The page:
MarketsFarm — Trading at the Chicago Board of Trade (CBOT) was mostly affected by the release of the U.S. Department of Agriculture’s supply and demand estimates (WASDE) released earlier today.
Corn, wheat and soybeans were all projected for greater worldwide production in the 2021-22 crop year compared to the previous year.
Worldwide corn production is estimated at 1.19 billion tonnes for the upcoming crop year, slightly greater than the 1.13 billion tonnes from 2020-21. Worldwide wheat production will total 789 million tonnes this year compared to 776.1 million tonnes in 2020-21. Soybean production will total 385.5 million tonnes worldwide this year, an increase from 362.95 million last year.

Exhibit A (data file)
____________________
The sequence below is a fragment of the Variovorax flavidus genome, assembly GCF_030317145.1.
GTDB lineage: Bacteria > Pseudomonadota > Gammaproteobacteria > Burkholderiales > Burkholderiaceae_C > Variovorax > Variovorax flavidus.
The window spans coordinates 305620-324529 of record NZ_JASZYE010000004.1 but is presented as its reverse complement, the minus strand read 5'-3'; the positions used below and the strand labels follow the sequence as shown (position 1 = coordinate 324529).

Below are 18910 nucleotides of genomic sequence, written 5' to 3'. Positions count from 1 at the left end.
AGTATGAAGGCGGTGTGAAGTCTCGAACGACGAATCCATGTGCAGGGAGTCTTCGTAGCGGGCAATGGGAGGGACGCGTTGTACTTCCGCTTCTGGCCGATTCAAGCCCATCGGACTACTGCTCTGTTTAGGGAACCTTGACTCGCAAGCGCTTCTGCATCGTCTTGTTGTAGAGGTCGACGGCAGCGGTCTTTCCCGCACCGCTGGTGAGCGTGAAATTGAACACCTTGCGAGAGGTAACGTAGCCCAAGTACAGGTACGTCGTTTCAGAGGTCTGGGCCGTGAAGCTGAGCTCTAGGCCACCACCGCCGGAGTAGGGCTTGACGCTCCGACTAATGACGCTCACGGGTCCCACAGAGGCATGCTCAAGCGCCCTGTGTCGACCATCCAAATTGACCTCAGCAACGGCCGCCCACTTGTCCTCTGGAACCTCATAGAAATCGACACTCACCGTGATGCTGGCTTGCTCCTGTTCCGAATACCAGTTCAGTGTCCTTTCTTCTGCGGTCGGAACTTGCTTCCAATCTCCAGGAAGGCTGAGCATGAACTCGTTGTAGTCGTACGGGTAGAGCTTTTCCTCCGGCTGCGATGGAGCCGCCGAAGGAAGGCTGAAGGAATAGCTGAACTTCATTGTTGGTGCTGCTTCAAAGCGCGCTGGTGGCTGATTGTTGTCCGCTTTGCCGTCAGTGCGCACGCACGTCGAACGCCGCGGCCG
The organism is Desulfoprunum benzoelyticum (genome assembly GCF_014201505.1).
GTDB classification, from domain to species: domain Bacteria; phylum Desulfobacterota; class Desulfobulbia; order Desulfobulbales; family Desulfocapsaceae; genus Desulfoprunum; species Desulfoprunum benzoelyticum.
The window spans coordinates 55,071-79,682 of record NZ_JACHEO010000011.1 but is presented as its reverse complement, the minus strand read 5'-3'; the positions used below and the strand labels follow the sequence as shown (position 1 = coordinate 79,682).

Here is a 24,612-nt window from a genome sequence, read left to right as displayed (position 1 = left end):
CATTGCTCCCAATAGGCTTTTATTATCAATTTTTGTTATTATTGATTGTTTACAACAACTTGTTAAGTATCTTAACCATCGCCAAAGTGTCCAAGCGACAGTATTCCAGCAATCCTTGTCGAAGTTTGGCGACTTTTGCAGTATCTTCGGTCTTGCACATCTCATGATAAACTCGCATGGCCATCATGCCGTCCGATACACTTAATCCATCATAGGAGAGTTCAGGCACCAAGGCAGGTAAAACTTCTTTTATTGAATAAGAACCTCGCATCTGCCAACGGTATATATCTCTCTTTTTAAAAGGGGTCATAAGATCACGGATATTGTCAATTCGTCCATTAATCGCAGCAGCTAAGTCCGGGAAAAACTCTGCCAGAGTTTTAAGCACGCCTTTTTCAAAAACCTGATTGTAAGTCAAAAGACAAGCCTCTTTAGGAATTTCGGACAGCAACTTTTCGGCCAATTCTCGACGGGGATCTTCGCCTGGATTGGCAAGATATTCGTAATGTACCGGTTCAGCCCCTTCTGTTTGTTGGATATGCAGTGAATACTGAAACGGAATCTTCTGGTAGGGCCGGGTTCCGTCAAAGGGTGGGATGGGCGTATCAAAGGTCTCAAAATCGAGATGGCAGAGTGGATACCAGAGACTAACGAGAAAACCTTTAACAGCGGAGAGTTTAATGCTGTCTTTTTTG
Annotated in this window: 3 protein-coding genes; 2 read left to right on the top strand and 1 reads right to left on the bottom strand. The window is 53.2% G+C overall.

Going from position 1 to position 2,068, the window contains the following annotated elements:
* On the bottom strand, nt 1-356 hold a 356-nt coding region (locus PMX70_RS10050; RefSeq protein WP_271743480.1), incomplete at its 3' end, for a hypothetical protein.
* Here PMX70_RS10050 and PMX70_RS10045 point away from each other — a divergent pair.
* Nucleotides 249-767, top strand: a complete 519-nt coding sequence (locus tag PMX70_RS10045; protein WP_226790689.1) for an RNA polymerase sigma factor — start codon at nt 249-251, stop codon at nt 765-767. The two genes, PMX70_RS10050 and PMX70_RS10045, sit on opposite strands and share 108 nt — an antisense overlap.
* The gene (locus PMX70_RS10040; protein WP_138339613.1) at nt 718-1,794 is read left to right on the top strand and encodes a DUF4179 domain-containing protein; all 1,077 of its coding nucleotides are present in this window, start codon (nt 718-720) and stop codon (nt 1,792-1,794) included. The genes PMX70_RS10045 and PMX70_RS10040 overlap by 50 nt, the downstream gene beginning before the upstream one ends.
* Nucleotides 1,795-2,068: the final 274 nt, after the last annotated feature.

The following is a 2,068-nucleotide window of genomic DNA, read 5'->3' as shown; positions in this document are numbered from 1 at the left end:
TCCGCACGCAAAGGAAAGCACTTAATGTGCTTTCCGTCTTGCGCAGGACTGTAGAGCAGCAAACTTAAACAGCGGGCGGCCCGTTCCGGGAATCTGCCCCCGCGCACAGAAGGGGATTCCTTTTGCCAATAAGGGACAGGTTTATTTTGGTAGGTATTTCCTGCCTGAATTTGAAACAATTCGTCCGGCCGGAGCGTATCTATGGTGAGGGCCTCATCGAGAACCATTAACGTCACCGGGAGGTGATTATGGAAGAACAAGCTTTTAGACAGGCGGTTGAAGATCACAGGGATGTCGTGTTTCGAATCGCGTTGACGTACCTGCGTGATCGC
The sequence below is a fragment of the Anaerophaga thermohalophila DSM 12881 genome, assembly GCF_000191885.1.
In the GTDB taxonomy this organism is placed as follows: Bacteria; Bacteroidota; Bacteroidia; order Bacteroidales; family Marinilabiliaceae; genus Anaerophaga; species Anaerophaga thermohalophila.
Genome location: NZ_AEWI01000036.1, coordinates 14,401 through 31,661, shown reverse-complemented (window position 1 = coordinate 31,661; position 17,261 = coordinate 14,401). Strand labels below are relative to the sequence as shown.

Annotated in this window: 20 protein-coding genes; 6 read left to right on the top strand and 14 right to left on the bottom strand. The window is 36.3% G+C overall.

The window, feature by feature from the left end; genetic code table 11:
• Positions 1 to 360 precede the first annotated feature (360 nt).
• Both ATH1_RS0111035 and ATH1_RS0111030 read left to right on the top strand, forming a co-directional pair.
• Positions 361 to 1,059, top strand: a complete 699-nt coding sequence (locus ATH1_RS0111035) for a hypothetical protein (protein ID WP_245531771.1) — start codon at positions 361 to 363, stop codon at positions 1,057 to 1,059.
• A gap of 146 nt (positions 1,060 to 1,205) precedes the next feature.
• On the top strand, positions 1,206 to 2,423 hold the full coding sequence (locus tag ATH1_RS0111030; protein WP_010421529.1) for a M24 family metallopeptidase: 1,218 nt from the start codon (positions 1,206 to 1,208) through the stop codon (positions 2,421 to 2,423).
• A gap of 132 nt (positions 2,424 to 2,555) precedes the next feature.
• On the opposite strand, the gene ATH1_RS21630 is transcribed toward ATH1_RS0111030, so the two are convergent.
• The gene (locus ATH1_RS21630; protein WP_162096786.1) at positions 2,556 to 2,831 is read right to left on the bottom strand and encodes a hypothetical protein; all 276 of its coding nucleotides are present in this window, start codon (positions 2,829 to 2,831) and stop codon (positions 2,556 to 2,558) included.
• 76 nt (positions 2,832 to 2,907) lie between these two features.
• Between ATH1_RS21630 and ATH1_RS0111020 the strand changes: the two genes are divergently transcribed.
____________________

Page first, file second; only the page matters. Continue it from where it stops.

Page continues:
Terry Reilly, a grains analyst for Futures International at McHenry, Ill., said traders thought grain numbers were “a little bearish.” He also mentioned U.S. wheat carryout numbers were higher than expected, as well as new-crop corn, but old-crop corn was lower than expected. U.S. soybean numbers were “within expectations.
“The most important thing to keep an eye out is the robust crush the USDA has for new (soybean) crop. They don’t see the export program is strong for new-crop, as well. We’re seeing a bit of selling in the back months for soybeans.”
Soybean stocks, he added, “are going to be a little more comfortable next year relative to this year. I think the traders are trying to soak in these numbers and get position a little bit and go from there…Grains could go sideways (over the next week) and we’ll see related products trend a little bit higher because of robust global demand for crush.”
— Adam Peleshaty reports for MarketsFarm from Stonewall, Man.